Dissecting Monsters: The Watcher’s First Creature from “Better Than Any Man”

The_Watchers_First_Creature by Gennifer Bone
Art by Gennifer Bone

=The Watcher’s First Creature=
Armor 12, 6 Hit Dice, Movement 30’ fly, no attacks, Morale 12.
This is a tendril-growing eyeball imprisoned in an electrified gelatinous shell in the shape of a seven foot cube. And it flies.

The cubic creature can read the thoughts and memories of anything it looks at, including knowing what inanimate objects have done and what has been done to them. It is not able to communicate with humans however, so when it learns something that The Watcher (or anyone else) should know, it has no choice but to mime its message… difficult when one’s body is an eyeball surrounded by a mass of flailing tendrils and encased in a large cube.

As  one  might  expect  by  the  lightning  constantly  striking  across its insides, hitting the cube with a metal mêlée weapon is a bad idea. However much damage is inflicted on the creature, the attacker also takes that much in electrical damage (save versus Magic for half damage).

When struck, the creature also shoots a tendril out at the attacker (which  plugs  the  hole  in  the  shell,  preventing  caustic  liquid  from escaping). The attacker must save versus Paralyzation or the tendril wraps around both the weapon used to attack and the arm(s) holding the weapon. This will not only immobilize the arm(s) and prevent the attacker from making any more attacks, it will also prevent the character from moving away. Anyone entangled in the tendrils like so will also be affected if the creature is attacked and discharges electricity.

The tendril itself is Armor 17 (and metallic, so striking it causes a discharge), 1 Hit Die.

Those attacking the creature with missile weapons will also have tendrils grab them, but the tendrils grow thicker with distance; add 1 Hit Die per 20’ distance of the attacker.

The creature will let its tendrils loose only when those entangled have dropped their weapons, have surrendered, and there are allies waiting to take the prisoner into custody.

If the creature is destroyed, it will explode doing 6d8 damage in a 10’ radius, 5d8 damage out to 20’, 4d8 to 30’, etc. Save versus Breath Weapon for half damage.

Something I really love about Raggi’s publications is the way he skillfully integrates a sort of nonsensical silliness into everything. Sometimes it’s overt, as it is with Twinkly in “Fuck for Satan,” or as it is with The Defiler’s creature, which I’ll get to soon. Here it’s a little more subtle, with a creature who can know everything about anything it looks at, but is completely incapable of sharing that information reliably. I can just imagine how frantic it would look trying to get someone’s attention. “These aren’t just random tentacle wigglings, I’m trying to tell you something!” I would have a lot of fun explaining weird tentacle motions, and watching my players try to decipher their meaning. I may need to come up with a reason for a similar creature to appear in one of my games as an ally of the players, just so I can have that opportunity.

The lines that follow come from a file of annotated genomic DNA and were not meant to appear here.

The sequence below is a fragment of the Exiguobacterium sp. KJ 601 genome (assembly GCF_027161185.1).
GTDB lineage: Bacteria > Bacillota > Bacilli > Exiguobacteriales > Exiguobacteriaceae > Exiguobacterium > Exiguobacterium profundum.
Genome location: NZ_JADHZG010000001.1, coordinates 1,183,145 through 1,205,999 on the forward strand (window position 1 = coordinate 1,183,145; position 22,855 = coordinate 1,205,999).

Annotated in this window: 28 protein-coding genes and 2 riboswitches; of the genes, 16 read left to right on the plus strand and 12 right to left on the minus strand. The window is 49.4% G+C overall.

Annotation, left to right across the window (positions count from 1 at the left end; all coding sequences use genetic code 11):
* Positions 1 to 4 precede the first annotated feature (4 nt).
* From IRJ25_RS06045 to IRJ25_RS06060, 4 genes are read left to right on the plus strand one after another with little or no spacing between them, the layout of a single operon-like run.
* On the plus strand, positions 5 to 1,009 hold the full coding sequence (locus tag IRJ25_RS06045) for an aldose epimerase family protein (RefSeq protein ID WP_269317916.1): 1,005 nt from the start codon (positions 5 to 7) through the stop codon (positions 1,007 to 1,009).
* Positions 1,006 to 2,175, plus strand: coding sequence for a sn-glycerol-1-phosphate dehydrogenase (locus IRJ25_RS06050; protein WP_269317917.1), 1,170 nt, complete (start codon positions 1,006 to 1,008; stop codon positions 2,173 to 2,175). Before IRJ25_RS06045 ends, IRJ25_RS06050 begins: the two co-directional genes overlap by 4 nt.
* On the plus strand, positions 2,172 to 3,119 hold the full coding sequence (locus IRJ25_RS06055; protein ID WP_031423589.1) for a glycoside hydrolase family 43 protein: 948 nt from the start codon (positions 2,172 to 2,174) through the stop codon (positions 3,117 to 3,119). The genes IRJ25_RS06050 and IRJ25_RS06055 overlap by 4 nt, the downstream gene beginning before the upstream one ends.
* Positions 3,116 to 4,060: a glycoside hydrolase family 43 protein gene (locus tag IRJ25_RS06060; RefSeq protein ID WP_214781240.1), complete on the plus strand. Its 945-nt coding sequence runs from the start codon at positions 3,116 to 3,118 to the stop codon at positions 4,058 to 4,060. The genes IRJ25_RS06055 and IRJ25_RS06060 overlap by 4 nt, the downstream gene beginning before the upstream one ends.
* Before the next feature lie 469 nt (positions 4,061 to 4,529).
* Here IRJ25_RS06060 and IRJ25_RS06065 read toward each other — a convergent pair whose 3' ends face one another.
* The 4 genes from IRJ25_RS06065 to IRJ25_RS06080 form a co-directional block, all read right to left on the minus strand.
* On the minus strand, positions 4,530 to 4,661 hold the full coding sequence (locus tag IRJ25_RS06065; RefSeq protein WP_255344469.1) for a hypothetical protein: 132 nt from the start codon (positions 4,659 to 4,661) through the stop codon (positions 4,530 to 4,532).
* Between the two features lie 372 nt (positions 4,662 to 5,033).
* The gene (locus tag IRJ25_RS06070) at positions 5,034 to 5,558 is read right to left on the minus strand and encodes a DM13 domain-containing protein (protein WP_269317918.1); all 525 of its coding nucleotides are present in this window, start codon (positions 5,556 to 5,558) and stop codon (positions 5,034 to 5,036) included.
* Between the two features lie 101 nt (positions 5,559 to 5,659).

In combat, this is perhaps one of the more straightforward beasts described in this series. “Hit it until it is dead” is a perfectly viable strategy. And while there are roadblocks which prevent that task from being easy, none of them are liable to overwhelm the players immediately. Players foolish enough to use metal weapons will take damage equal to that they inflict, but unless they’re low level they’ll probably survive this once. And even then, it’s the consequence of a mistake, and they receive a saving throw. So that’s quite generous.

The entangling attack the creature has similarly tame. It restricts the players actions, which could lead to the player being harmed by others, but is not in itself directly harmful. It would be a small matter to stop, destroy the tentacle, and retreat. Interestingly, the tentacles are much more challenging for those who attack from range, which is a great trick. It turns the tables on what is often assumed to be a ‘safe’ strategy.

The explosion when the creature dies is somewhat problematic for me. It’s also the only real threat this creature poses. It functions like a trap. One which can easily be deadly, and the player receives no sufficient warning of. Add to that the fact that the players are incentiveized by the mechanics discussed above to move into melee range where the damage they take will be greater. Note also, however, that every single way in which this creature causes damage is reactive. If the players leave it entirely alone, then at the very worst it is a spy who cannot effectively communicate with its master. Bearing that in mind, it could be argued that the PCs deserve whatever fate they bring upon themselves.

None the less, I think it’s important to describe the creature’s appearance and actions in a way which hints at the potential danger of destroying it. It’s (essentially) a glass cube filled with acid.* When that glass is cracked, and a tentacle shoots out to plug the hole, I would say something to the effect of: “One of the tentacles inside the cube moves impossibly fast, shooting out to plug the hole and grab at you. But it’s not fast enough to stop a squirt of green liquid from leaving a smoking black mark on the ground.”

*At least, this is how I read it. The initial description makes it sound as though the gelatin which surrounds the creature is of a single consistency: a gel. Later, though, it’s stated that the outer shell needs to be plugged by tentacles to prevent “caustic liquid” from escaping.

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